No doubt you know we're in the 21st century. And we're in the year 2021.
Well that, as it happens, marks the 21st year that artist Ender Martos has been living in Austin.
That, as it happens, was preceded by 21 years of him living in his native Venezuela.
Martos has taken advantage of this convergence of 21s to create a virtual exhibition that explores not only his artistic work, but also his life – and not only his life in the two 21-year spans he's enjoyed so far but also the life he aspires to live in the 21 years to come. Images of his work are accompanied by photographs of the artist as a child and a young man, videos of him in the present day at work and play in Austin, text and audio in which he shares his history and philosophies, and digital renderings of future works – it's art exhibit as biography.
"Veintiuno" – which opened on 2/01/21, naturally – is divided up as neatly as the ghostly visitations of Dickens' A Christmas Carol: Three "rooms" represent the past (Venezuela), the present (Austin), and the yet-to-come (TBD). In each, a brief video serves as an introduction to the selected works on view there and how the place and/or time influenced them. Below the art is extra curated content in the form of videos that provide more context for Martos' creative direction.
For those who know the artist just by his work – translucent monofilament lines strung in complex geometric patterns, like the psychedelic webs of spiders high on mescaline and mathematics – this background information may offer surprises. Where in those elegant abstracts does one see that Martos' "condition as an immigrant has always been a central theme in [his] work"? On the other hand, learning about the three Venezuelan artists who were the major influences on Martos reveals so much – you can see his vibrating colors in the murals of Carlos Cruz-Diez, his delicate lines in the sculptures of Gego, his kinetic energy in the work of Jesús Rafael Soto.
Ultimately, everything that's included in the exhibition has something illuminating to say. The lush videos of Venezuela in Room One, so full of natural grandeur that they might have been plucked from an IMAX travelogue, support Martos' contention that his homeland is "a true feast of colors and sensations that never, ever ends" and make it easy to believe that it inspired his study of light and its relationship to color and movement – what he says is "without a doubt my biggest obsession." And if that prompts one to wonder how he could abandon that place for Austin and remain here for two decades, he provides the answer in Room Two, crediting the city with pushing him to find his voice as an artist. Austin is always inspiring him, he adds, and he feels that in his 21 years here, he's lived 21 lifetimes.
And yet, although he's now lived in Texas even longer than he lived in Venezuela, he's still conscious of being an immigrant, an outsider. And as a result, he says, "Through my work, I am always asking myself, 'Who are you, Ender, and where do you come from? Who have you become?'" In the past, that could take the form of overt commentary, as in the series America Alienated, where he was photographed with his head fully covered in the mask of a green, bug-eyed extraterrestrial, albeit with a human mustache. In the present, it's more indirect; in his Reflections series, he's backed works with mirrored Plexiglas, so viewers can see themselves among the intricate latticework of monofilament lines.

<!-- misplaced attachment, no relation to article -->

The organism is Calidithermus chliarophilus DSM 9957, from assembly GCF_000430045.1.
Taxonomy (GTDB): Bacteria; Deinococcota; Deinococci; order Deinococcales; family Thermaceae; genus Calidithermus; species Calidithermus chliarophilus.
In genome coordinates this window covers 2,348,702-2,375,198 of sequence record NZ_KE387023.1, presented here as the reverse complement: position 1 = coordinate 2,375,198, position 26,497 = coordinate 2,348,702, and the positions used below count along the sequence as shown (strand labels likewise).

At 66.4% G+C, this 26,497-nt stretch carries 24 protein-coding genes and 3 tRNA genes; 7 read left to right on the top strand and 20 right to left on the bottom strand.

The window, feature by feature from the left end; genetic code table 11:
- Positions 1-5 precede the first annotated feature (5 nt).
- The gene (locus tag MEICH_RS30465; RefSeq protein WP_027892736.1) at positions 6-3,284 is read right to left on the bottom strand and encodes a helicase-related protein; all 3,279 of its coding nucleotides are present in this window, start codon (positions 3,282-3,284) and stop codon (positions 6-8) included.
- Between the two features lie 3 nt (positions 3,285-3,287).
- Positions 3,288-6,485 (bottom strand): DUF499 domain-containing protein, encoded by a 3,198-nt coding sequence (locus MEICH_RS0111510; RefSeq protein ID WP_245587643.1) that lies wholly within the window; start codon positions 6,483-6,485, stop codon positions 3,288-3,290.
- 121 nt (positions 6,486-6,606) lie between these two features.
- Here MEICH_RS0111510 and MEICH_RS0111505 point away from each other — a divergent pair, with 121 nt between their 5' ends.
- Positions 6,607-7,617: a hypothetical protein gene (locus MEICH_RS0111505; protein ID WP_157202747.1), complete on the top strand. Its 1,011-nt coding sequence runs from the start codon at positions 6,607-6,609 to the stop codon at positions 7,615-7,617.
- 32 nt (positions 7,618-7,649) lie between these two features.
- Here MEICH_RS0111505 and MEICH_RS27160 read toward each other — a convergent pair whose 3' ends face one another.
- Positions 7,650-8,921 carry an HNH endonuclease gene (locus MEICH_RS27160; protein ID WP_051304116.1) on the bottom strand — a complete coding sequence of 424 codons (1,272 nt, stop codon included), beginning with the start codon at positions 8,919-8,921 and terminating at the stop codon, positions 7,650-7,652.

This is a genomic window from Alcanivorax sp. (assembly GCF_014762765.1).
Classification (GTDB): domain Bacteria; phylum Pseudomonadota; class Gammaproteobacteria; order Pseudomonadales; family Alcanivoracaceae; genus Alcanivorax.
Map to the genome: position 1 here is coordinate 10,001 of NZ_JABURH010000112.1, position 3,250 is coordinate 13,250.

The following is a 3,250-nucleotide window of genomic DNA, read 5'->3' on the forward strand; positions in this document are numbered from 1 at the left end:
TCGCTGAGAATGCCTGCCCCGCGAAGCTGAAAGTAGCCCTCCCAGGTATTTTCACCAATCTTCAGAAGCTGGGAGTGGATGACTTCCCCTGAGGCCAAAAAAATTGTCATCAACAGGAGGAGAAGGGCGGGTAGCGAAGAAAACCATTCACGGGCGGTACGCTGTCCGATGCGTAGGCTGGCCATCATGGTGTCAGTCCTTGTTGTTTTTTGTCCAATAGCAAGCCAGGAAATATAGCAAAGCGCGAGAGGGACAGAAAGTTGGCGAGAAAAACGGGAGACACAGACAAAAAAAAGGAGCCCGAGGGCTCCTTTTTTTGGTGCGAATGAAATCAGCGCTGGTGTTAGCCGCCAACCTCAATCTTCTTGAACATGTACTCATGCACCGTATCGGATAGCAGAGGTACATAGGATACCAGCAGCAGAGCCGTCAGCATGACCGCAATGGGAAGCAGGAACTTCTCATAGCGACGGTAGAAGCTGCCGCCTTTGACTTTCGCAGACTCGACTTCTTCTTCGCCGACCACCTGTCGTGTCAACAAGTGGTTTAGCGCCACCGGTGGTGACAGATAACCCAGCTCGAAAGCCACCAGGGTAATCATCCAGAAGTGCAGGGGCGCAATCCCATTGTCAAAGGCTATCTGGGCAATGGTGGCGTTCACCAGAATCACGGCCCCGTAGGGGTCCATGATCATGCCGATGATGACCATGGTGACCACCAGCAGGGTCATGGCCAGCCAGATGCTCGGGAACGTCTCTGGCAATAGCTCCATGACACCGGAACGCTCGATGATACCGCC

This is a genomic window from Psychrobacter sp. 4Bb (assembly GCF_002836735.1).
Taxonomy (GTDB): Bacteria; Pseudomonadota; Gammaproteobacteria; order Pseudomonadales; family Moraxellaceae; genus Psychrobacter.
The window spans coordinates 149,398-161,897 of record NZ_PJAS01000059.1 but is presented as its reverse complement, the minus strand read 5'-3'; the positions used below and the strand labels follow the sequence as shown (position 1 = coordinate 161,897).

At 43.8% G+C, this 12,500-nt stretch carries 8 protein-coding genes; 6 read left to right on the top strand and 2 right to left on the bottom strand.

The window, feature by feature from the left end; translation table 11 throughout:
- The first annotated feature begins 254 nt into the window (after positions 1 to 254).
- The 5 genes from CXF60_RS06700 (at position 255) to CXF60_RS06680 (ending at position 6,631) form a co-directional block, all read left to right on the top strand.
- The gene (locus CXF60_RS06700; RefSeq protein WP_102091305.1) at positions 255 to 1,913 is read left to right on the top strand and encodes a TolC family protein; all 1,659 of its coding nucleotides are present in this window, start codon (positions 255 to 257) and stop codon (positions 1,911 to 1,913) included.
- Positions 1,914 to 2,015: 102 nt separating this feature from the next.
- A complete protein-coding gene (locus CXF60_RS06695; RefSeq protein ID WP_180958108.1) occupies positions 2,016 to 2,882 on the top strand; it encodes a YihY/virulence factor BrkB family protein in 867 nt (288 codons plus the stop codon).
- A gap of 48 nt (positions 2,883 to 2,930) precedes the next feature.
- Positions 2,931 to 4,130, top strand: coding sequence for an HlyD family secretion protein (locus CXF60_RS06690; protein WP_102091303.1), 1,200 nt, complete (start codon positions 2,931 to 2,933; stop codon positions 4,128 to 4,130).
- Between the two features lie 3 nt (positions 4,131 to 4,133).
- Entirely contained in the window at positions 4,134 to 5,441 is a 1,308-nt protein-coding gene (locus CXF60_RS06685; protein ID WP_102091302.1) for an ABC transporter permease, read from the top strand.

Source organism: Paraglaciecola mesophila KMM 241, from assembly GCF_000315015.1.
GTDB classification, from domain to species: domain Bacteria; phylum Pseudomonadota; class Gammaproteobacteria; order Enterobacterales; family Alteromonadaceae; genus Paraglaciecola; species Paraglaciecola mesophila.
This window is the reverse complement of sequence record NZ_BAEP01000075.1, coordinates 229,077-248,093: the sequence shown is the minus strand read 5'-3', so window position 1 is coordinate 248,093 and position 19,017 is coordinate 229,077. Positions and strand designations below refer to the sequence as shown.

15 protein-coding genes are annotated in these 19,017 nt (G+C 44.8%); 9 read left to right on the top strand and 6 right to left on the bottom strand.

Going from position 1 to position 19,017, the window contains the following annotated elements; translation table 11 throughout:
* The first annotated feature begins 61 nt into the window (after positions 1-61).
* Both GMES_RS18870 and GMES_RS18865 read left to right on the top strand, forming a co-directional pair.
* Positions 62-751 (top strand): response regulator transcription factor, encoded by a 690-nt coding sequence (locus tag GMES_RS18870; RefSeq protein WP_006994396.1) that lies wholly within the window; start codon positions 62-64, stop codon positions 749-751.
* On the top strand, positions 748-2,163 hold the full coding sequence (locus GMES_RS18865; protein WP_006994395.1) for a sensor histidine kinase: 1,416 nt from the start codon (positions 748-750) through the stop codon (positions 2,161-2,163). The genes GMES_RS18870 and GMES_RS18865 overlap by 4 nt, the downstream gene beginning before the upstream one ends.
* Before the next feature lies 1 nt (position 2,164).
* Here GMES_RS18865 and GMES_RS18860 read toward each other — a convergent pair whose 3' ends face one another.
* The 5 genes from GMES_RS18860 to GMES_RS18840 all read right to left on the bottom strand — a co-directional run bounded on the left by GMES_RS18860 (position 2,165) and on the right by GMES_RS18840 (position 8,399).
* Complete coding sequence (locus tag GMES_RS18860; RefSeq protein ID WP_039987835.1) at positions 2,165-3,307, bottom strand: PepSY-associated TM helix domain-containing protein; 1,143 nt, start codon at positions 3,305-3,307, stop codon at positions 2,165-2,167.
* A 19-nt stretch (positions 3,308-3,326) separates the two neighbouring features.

A few examples of the Reflections series are included in Room Two, but try as you might, you won't be able to see yourself caught in their neon-bright webs. The unfortunate aspect of "Veintiuno," as with any virtual art show, is that you aren't in the space with the art, and the full impact of the work is diminished by the separation of the screen. To be present with Martos' work is to have it shimmer and vibrate in front of you, your every movement causing a shift in the light that's passing through the translucent lines and making it appear the colors are as active as atoms. You miss the artist's realization of his "biggest obsession" and the op art legacy of Cruz-Diez and Soto. Still, the geometric interlacing of the lines is breathtaking, especially against the fluorescent hues. Martos associates the number 21 with energy, and in "Veintiuno," his art hums with it, even in virtual rooms.
Martos also connects the number to hope, and Room Three is proof of that. Unlike Scrooge, the artist doesn't need a specter of death to frighten him into doing good. In the video, he reels off a list of positive resolutions for the coming 21 years: "to use any opportunity to celebrate life," "to stop taking nature for granted," "to make new friends and feel comfortable with anyone who thinks differently than me," "to create and never stop creating bigger and better projects that I can share with people in their communities." Along with them, he presents a few concept designs for such "bigger and better projects," works intended to activate large public spaces with color and beauty. But maybe more significantly, he notes that they were designed in collaboration with others, and he includes the faces of 21 fellow Venezuelan immigrants involved in the exhibition, people who, he says, are "part of a new diversity in the U.S." It suggests that the third chapter in Ender Martos' life may bring the first and second together, a fusion of Venezuela and Austin. That only makes numerical sense: 3 is the sum of 2 and 1.
“Veintiuno” is on view at www.veintiuno.art.
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